Per the OED, decimate has had the meaning of 'devastate' since at least 1663; every single use of the word in the British National Corpus as maintained by Oxford University uses it in that sense, though they all seem to be from the 1990s or newer so that's not a fantastic argument.
It's the idea that it's being used incorrectly that's a modern invention. It's up there with the idea that the lack of a possessive apostrophe on 'its' is a special case* for false inventions that have somehow gripped the public imagination.
* it's not — check the other personal pronouns; 'one's' is the special case.
'Though I have a question, a Roman Century was made up of 80 men (not 100 as you might expect)'
I understand there were 80 soldiers and 20 cooks, porters, &c
Things go well. It would be too sad to see the PC CPU brigade become a one horse race. ARM are not quite there yet to replace or compete side by side with Intel (changing OS would be the most annoying thing).
The one certainty is that if AMD takes the advice of Tweedledum and Tweedledee (McKinsey & Co and Boston Consulting Group), AMD would be better off declaring bankruptcy now.
HP, please don't ruin AMD, too, you fracking zombies.
Dear <diety> no!!!!
Imagine no AMD, you think Intel would have made the EMT64, or just forced Itanium (IA64) down our throats ?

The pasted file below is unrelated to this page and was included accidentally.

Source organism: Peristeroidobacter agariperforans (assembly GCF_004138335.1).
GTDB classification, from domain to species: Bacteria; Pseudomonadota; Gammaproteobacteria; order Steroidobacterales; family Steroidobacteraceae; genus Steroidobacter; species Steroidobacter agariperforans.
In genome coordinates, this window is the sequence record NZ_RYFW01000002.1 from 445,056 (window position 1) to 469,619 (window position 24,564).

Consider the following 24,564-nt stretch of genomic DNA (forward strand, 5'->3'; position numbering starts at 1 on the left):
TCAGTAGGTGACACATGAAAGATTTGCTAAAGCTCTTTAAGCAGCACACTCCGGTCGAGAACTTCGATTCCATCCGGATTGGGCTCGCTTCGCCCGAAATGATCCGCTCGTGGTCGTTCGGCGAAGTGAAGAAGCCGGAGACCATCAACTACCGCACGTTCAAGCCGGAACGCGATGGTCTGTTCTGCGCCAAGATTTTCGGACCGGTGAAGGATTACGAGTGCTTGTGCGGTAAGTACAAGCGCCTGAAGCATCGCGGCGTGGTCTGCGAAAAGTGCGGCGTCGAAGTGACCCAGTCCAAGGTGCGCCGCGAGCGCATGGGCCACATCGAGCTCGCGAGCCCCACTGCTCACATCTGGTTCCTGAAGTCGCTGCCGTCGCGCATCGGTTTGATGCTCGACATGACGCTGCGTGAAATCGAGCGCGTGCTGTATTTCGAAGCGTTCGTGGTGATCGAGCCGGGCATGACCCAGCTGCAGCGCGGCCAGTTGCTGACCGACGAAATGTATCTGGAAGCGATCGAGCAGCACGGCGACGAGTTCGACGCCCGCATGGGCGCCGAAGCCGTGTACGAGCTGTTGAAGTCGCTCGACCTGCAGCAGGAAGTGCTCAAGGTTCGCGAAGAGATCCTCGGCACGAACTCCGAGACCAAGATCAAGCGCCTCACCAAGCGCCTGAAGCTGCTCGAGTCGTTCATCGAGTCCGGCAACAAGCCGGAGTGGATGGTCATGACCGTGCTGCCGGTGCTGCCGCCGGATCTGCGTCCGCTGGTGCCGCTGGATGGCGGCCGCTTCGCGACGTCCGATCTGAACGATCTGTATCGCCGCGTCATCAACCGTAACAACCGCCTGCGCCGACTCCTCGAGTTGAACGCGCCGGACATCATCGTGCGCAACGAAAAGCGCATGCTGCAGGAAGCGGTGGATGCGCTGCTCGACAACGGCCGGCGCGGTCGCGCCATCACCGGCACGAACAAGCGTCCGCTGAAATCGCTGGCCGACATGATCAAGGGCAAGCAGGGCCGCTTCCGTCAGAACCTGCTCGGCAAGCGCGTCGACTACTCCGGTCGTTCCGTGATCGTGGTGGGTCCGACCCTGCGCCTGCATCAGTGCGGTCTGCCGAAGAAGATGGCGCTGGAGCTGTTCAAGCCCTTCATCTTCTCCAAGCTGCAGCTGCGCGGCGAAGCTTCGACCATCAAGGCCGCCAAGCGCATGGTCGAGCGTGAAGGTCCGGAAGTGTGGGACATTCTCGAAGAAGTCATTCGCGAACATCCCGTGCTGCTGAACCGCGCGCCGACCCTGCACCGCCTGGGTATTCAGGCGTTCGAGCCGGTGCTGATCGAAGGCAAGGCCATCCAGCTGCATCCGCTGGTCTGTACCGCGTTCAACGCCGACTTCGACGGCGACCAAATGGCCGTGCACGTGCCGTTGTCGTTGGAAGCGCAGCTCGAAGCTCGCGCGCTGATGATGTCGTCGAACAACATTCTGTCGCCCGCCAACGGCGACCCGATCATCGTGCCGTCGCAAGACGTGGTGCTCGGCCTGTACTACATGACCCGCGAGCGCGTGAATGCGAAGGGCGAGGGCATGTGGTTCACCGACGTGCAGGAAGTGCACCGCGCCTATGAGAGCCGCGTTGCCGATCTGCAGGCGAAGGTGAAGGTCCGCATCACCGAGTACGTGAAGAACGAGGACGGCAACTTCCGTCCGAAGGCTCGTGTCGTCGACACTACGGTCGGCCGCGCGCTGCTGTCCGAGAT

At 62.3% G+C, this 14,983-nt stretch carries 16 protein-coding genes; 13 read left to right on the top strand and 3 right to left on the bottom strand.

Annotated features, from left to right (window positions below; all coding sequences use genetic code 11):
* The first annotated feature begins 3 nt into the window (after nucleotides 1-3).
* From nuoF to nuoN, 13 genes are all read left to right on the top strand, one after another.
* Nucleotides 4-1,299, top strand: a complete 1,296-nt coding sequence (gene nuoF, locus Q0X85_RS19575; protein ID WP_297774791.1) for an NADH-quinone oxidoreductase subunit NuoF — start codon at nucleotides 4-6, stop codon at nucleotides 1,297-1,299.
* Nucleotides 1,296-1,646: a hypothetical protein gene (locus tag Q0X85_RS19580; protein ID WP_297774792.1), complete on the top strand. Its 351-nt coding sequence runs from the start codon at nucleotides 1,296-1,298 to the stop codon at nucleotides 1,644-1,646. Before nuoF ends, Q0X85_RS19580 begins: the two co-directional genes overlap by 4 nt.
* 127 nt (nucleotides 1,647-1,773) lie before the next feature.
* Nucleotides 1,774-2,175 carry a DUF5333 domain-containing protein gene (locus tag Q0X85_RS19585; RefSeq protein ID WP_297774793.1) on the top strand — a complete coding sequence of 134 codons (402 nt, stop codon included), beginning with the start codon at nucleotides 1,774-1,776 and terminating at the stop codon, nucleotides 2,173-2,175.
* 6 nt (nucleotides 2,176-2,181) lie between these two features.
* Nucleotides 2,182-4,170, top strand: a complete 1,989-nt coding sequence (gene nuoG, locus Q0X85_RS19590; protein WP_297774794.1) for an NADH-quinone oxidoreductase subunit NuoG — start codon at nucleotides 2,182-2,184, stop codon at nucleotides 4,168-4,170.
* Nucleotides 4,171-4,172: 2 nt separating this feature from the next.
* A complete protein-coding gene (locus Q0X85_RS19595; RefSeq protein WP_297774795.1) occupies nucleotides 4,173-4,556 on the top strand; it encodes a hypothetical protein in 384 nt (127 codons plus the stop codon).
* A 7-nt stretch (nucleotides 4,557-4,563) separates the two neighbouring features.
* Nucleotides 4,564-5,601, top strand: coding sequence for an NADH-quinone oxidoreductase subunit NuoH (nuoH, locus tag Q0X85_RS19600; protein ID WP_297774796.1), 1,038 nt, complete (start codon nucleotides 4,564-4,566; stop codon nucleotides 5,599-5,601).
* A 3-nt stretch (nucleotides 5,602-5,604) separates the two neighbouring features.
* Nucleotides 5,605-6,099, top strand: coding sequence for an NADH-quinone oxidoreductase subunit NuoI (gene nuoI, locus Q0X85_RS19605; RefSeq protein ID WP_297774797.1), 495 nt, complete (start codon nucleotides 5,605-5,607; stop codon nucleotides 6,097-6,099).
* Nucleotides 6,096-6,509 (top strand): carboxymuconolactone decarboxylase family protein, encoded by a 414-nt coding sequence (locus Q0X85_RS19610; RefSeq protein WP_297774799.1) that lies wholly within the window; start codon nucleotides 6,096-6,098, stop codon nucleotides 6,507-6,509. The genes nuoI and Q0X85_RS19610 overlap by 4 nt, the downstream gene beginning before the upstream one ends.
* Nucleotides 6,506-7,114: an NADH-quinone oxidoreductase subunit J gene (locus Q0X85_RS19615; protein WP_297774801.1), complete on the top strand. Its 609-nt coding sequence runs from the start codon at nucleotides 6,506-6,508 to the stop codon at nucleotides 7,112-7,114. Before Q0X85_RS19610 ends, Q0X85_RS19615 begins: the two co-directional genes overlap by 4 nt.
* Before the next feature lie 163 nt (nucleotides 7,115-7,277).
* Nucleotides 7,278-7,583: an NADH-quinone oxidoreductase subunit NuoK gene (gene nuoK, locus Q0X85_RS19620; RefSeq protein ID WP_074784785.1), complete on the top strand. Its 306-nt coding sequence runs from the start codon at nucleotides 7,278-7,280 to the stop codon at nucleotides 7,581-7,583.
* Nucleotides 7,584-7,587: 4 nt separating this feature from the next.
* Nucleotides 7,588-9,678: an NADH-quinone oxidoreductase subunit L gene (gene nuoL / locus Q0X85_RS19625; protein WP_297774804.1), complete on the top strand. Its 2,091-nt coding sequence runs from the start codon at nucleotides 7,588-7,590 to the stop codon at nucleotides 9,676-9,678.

No question about it.
Seconded. If they'd had any intention of going x86-64, the development would have been ongoing and they wouldn't have been caught on the hop quite so thoroughly when AMD shipped the AMD64 Opterons.
The enforced need to change horses in midstream and run the Red Queen's race to get a 64-bit x86 offering out had the side effect of starving the Itaniums of development. The multicore Itanics were so late that, by the time they turned up, everyone had lost interest with the exception of HP who had bet the farm on IA64.
We don't only get to thank AMD for x86-64, we can also credit them with delivering the killing blow to IA64 as well.
blood has never stayed that color on my axe for very long... that always makes me want to freshen it up.
Samsung? Same rationale as HP, but maybe a happier marriage.
TSMC? If they fancied competing with Intel rather than just fabbing whatever someone else tells them to.